With 100 cases of coronavirus and counting, Wake County issued a stay-at-home order starting Friday at 5:00 p.m., closing all non-essential businesses and banning all gatherings outside of immediate family members.
The order is in place until April 17.
Similar orders have been announced in Durham and Orange Counties. The decision was made based on data on the spread of the virus and the health care system’s capacity to handle those experiencing severe symptoms, Wake County Board of Commissioners chairman Greg Ford said in a Thursday press conference.
“The information is clear, so we are all united across the county. This is necessary,” Ford said. “The damage this virus is doing to us and our economy will be minimized by taking action today.”
Statewide, over 600 people have been infected with the highly contagious virus, and three have died, including a Raleigh municipal worker. The number of positive cases doubles in the state about every two days, making containment critical.
The order allows residents to leave the home for groceries, exercise at local parks and greenways, and care for family members. It bans all gatherings of any size outside of family members.
The Wake County Sheriff’s Office will be enforcing the mandate. Sheriff Gerald Baker said enforcement will not be “aggressive,” but citations will be issued if necessary.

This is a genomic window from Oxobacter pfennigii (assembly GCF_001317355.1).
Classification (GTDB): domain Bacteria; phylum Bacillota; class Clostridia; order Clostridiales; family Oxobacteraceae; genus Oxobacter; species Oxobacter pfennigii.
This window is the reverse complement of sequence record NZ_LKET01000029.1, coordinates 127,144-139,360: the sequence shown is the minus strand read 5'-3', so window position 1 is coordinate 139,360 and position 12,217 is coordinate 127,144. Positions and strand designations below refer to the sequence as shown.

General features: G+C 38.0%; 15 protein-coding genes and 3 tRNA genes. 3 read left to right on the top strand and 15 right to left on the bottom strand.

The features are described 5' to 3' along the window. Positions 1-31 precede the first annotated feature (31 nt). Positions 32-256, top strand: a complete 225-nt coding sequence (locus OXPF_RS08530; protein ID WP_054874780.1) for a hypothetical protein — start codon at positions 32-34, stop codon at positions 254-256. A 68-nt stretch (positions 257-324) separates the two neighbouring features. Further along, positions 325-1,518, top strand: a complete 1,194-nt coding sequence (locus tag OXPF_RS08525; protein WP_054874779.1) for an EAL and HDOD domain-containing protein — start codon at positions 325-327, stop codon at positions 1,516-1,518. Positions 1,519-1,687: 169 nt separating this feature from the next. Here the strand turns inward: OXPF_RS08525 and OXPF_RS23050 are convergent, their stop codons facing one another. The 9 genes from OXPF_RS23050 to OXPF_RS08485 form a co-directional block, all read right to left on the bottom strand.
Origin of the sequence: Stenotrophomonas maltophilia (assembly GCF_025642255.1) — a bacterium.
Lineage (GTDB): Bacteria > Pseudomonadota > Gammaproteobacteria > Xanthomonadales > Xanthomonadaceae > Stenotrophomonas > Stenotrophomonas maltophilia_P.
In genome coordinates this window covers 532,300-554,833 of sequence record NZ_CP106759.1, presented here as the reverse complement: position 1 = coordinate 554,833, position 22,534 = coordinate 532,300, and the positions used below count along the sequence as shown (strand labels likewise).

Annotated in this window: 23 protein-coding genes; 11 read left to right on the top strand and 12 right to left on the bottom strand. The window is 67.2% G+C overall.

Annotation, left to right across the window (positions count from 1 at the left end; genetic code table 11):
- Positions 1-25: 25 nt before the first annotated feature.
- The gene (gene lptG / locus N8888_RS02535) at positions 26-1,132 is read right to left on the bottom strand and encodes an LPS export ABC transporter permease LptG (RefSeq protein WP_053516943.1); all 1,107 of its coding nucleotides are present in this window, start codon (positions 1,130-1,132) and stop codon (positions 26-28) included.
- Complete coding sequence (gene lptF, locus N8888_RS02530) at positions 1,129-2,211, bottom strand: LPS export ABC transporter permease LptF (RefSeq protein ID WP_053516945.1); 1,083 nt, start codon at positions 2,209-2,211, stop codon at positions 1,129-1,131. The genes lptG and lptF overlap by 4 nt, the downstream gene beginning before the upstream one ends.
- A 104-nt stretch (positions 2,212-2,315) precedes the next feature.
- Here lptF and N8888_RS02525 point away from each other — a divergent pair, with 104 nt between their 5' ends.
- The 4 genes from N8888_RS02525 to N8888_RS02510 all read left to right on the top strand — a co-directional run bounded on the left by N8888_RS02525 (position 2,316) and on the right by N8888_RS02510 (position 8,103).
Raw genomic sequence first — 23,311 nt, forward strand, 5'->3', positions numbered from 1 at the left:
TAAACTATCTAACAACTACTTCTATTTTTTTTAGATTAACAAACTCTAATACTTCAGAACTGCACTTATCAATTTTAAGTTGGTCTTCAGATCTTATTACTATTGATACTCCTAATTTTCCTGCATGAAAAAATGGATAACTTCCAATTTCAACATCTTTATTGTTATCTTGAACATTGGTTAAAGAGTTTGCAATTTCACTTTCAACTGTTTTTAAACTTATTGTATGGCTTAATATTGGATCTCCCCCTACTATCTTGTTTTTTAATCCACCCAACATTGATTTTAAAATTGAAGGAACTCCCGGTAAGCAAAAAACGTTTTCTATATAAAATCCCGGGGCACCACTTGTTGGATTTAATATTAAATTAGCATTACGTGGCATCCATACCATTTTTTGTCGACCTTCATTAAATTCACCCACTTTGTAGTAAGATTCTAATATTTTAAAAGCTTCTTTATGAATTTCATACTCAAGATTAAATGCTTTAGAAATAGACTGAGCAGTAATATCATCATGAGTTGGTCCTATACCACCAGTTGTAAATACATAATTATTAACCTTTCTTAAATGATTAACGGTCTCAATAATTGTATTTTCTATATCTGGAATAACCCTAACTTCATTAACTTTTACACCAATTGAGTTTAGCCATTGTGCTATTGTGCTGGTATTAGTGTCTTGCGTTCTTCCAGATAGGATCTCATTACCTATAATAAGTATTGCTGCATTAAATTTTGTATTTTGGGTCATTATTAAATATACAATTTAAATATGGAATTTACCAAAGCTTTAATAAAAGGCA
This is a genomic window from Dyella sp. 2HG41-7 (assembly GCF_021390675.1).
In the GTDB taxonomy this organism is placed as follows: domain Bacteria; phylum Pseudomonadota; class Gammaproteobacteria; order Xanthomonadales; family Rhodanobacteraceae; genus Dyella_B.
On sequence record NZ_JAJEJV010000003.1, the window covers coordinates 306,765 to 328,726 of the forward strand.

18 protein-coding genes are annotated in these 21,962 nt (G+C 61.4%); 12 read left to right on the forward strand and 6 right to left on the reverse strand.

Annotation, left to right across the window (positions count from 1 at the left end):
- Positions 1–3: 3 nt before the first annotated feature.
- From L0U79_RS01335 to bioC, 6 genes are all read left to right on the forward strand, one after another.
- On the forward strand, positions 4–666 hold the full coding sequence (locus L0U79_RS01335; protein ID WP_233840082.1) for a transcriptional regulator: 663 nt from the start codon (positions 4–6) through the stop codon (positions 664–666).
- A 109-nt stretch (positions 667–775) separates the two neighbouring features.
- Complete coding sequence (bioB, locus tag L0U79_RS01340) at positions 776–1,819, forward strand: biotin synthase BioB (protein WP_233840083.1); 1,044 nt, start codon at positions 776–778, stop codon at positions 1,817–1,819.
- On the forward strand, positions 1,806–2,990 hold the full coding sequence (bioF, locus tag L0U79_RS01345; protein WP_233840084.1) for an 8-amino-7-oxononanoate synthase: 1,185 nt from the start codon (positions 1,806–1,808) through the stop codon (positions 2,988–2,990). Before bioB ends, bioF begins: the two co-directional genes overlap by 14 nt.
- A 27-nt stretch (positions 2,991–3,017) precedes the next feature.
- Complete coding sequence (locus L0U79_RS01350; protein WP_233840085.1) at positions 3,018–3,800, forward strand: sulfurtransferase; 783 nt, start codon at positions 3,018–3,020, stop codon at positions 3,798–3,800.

“We’re going to try and do it without any problems and again to make sure that no one is out that should not be out,” Baker said.
Following the mandate will mean “very literally the difference between life and death for some of our residents,” Ford said.
“This virus plays on our strengths, our social nature, and our connectedness,” Ford said. “Isolating ourselves is not in our nature but it’s exactly what we need to do to suppress this virus in our community today.”
According to the order, here’s what you can and can’t do.
What is Not Allowed under the Proclamation:
- All non-essential facilities, services, operations, and retail businesses must close.
- Gatherings of any size are prohibited.
- People of any age with medical conditions should not leave their homes except to get medical care.
- Social distancing must be practiced while in public.
- Public transportation should only be used if necessary. If public transport is a person’s primary way to get around, they should abide by social distancing best practices, standing and sitting at least six feet apart and using sanitizing products.
What is Allowed under the Proclamation:
- Shopping for food at the grocery store or picking up take-out meals from a local restaurant
- Operating businesses that provide critical services like hospitals, government agencies, and financial institutions
- Caring for a family member or pet in another household
- Providing childcare for parents who have to go to work at jobs that are considered essential
- Utilizing plumbers, electricians, exterminators and others who help maintain the safety and sanitation of residences
- Visiting a local park, greenway or nature preserve while practicing social distancing
You can read the full proclamation here.
This is a developing story.
Contact Raleigh editor Leigh Tauss at email@example.com.
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